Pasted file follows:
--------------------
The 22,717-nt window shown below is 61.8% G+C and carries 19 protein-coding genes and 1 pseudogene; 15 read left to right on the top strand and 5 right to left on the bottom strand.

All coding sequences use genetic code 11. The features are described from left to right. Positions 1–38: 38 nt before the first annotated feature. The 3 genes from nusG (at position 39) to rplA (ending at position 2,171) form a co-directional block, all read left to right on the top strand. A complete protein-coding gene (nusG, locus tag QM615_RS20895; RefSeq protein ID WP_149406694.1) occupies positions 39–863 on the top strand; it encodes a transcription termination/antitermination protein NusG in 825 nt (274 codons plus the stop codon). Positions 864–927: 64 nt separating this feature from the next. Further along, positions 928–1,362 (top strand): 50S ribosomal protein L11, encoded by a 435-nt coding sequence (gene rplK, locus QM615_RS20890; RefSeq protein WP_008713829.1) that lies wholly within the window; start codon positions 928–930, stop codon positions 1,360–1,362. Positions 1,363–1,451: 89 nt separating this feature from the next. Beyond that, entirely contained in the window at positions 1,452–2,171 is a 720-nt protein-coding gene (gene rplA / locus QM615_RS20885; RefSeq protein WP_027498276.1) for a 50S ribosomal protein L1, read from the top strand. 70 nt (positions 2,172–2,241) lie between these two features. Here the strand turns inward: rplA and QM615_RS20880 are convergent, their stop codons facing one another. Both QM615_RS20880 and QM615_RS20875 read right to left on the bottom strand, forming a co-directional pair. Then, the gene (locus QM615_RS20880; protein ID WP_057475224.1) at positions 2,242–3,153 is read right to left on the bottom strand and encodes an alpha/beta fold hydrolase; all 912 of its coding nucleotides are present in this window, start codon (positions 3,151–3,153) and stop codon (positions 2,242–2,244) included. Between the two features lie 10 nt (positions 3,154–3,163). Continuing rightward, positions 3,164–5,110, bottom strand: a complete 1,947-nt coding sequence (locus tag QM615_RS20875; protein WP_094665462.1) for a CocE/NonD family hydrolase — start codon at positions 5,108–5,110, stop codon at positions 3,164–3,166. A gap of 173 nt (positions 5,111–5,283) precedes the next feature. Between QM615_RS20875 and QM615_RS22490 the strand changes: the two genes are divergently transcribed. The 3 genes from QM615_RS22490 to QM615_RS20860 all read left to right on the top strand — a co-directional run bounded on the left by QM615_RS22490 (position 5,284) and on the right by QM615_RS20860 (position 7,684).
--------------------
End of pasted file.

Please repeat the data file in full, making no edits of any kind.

The 22,717-nt window shown below is 61.8% G+C and carries 19 protein-coding genes and 1 pseudogene; 15 read left to right on the top strand and 5 right to left on the bottom strand.

All coding sequences use genetic code 11. The features are described from left to right. Positions 1–38: 38 nt before the first annotated feature. The 3 genes from nusG (at position 39) to rplA (ending at position 2,171) form a co-directional block, all read left to right on the top strand. A complete protein-coding gene (nusG, locus tag QM615_RS20895; RefSeq protein ID WP_149406694.1) occupies positions 39–863 on the top strand; it encodes a transcription termination/antitermination protein NusG in 825 nt (274 codons plus the stop codon). Positions 864–927: 64 nt separating this feature from the next. Further along, positions 928–1,362 (top strand): 50S ribosomal protein L11, encoded by a 435-nt coding sequence (gene rplK, locus QM615_RS20890; RefSeq protein WP_008713829.1) that lies wholly within the window; start codon positions 928–930, stop codon positions 1,360–1,362. Positions 1,363–1,451: 89 nt separating this feature from the next. Beyond that, entirely contained in the window at positions 1,452–2,171 is a 720-nt protein-coding gene (gene rplA / locus QM615_RS20885; RefSeq protein WP_027498276.1) for a 50S ribosomal protein L1, read from the top strand. 70 nt (positions 2,172–2,241) lie between these two features. Here the strand turns inward: rplA and QM615_RS20880 are convergent, their stop codons facing one another. Both QM615_RS20880 and QM615_RS20875 read right to left on the bottom strand, forming a co-directional pair. Then, the gene (locus QM615_RS20880; protein ID WP_057475224.1) at positions 2,242–3,153 is read right to left on the bottom strand and encodes an alpha/beta fold hydrolase; all 912 of its coding nucleotides are present in this window, start codon (positions 3,151–3,153) and stop codon (positions 2,242–2,244) included. Between the two features lie 10 nt (positions 3,154–3,163). Continuing rightward, positions 3,164–5,110, bottom strand: a complete 1,947-nt coding sequence (locus tag QM615_RS20875; protein WP_094665462.1) for a CocE/NonD family hydrolase — start codon at positions 5,108–5,110, stop codon at positions 3,164–3,166. A gap of 173 nt (positions 5,111–5,283) precedes the next feature. Between QM615_RS20875 and QM615_RS22490 the strand changes: the two genes are divergently transcribed. The 3 genes from QM615_RS22490 to QM615_RS20860 all read left to right on the top strand — a co-directional run bounded on the left by QM615_RS22490 (position 5,284) and on the right by QM615_RS20860 (position 7,684).